This section is from the book "Commercial Gardening Vol1", by John Weathers (the Editor). Also available from Amazon: Commercial Gardening, A Practical & Scientific Treatise For Market Gardeners.
Of late years the trade in hardy plants has assumed almost gigantic proportions. Not only are large quantities of hardy herbaceous perennials actually sent to the various markets for sale packed in various ways and sold as "roots", but a still larger trade is done through the post, by means of exhibitions, and by advertising in the papers. Owing to the cost of erecting glasshouses, the cost of fuel, and other items of expense many private people have discarded glass altogether, or the newer generation has not taken a fancy to it owing to the trouble and expense. To such, the hardy herbaceous perennials, and hardy annuals and biennials, naturally appeal with great force. There is no need to have glasshouses of any description to grow these plants, and even a cold frame can be dispensed with; and yet a magnificent display may be secured by a judicious selection of plants that will flourish in the open air in most parts of the kingdom without any artificial protection. This being the case, it is not to be wondered at that a large trade has sprung up in these plants, and something like three or four thousand different species are now dealt in by various growers, some of whom hold valuable stocks of the best-selling kinds, while others cater for a select group of plant connoisseurs and botanical establishments.
The grower of hardy plants, as a rule, does not go to market, and his methods of business are quite different from those of the market grower. He relies very largely for his sales upon his catalogues (which are often works of art), upon exhibitions in all parts of the kingdom, and upon judicious advertising, very much in the same way as the seedsman and bulb merchant do. Thousands of people now interested in gardening will gladly pay a reasonable price for a plant in which they are interested, and they will visit flower shows and exhibitions in the hope of seeing something new, or something they would like to have in their collection. The hardy-plantsmen, therefore, who make a practice of displaying their specialities at the various exhibitions up and down the country stand an excellent chance of making new customers if they exhibit really choice and well-grown stuff, and set it up with all the art of window dressing. The old style of jumbling plants up "anyhow" at an exhibition is no longer sufficient. The exhibitor adopts various devices, and when space permits he makes miniature herbaceous borders, rock gardens, water gardens, and he arranges his goods in such an artistic way that the would-be purchaser is at once captivated, and longs to produce a similar floral picture in his own garden. This naturally leads not only to the sale of plants, but also to the engagement of landscapemen, who know how to turn a piece of waste land into a smiling flower garden. Many firms now make a speciality of laying out gardens artistically and naturally, and although some amateurs try their untrained hands at the business, they generally have to call in the aid of the man who knows his plants and their nature and uses by everyday intercourse and experience.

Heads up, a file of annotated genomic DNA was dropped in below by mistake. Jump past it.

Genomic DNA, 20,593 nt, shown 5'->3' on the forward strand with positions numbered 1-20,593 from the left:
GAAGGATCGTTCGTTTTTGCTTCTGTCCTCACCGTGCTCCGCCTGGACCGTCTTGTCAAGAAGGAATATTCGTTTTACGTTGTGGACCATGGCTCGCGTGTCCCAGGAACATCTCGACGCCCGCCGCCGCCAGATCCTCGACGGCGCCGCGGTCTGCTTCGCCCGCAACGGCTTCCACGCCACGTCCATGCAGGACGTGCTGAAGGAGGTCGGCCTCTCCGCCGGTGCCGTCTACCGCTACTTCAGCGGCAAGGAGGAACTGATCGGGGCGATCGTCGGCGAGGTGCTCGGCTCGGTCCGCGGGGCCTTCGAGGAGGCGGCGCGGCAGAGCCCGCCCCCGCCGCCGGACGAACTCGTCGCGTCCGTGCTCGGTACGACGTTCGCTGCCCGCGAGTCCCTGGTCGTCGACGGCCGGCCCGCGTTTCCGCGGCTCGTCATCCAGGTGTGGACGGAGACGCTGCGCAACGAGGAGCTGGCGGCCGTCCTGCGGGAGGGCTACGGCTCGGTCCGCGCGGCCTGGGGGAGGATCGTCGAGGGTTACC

A FIELD OF NARCISSUS.
A FIELD OF SPANISH IRISES.
BULB FARMING AT WISBECH, CAMBRIDGESHIRE.
(Mr. J. W. Cross).
While exhibiting is one of the best means of doing business for the grower of hardy plants, it must be remembered that it entails a large expense. The mere carriage of the plants by rail or road, apart from hotel and other expenses, often means a substantial sum, the recovery of which will depend largely upon the weather and upon the class of visitors to the exhibition.
Some growers of hardy plants rarely exhibit, but rely upon the post and advertisements to dispose of their goods. Hundreds of thousands of young plants and cuttings are sent through the post to the most remote parts of the kingdom, to fill orders that have come to hand as the result of reading an advertisement. Some, indeed, spend from £50 to £100 a week during the season in advertising alone, and this will give some idea as to the volume of the trade. Not only are hardy plants disposed of rapidly in this way, but also half-hardy and tender plants during the season, as may be seen by referring to the advertisement columns of the trade and amateur papers.
From what has been said it will be gathered that the great trade in hardy plants of all kinds, and in seeds and cuttings, as well as in bulbous and tuberous plants, is largely done by means of judicious advertising. The plant grower not only supports the newspapers, but he also places large orders with the printers for thousands of catalogues that are issued broadcast, but not without considerable expense. Some of the larger firms issue as many as eighty thousand beautifully prepared catalogues every year, weighing in the aggregate from 90 to 100 tons; while smaller men print and distribute catalogues according to their means. In all cases, however, the General Post Office, the printers, and newspaper proprietors have had the first pick at the seedsman's or hardy-plantsman's purse, and he is left to settle his account with a more or less fickle public.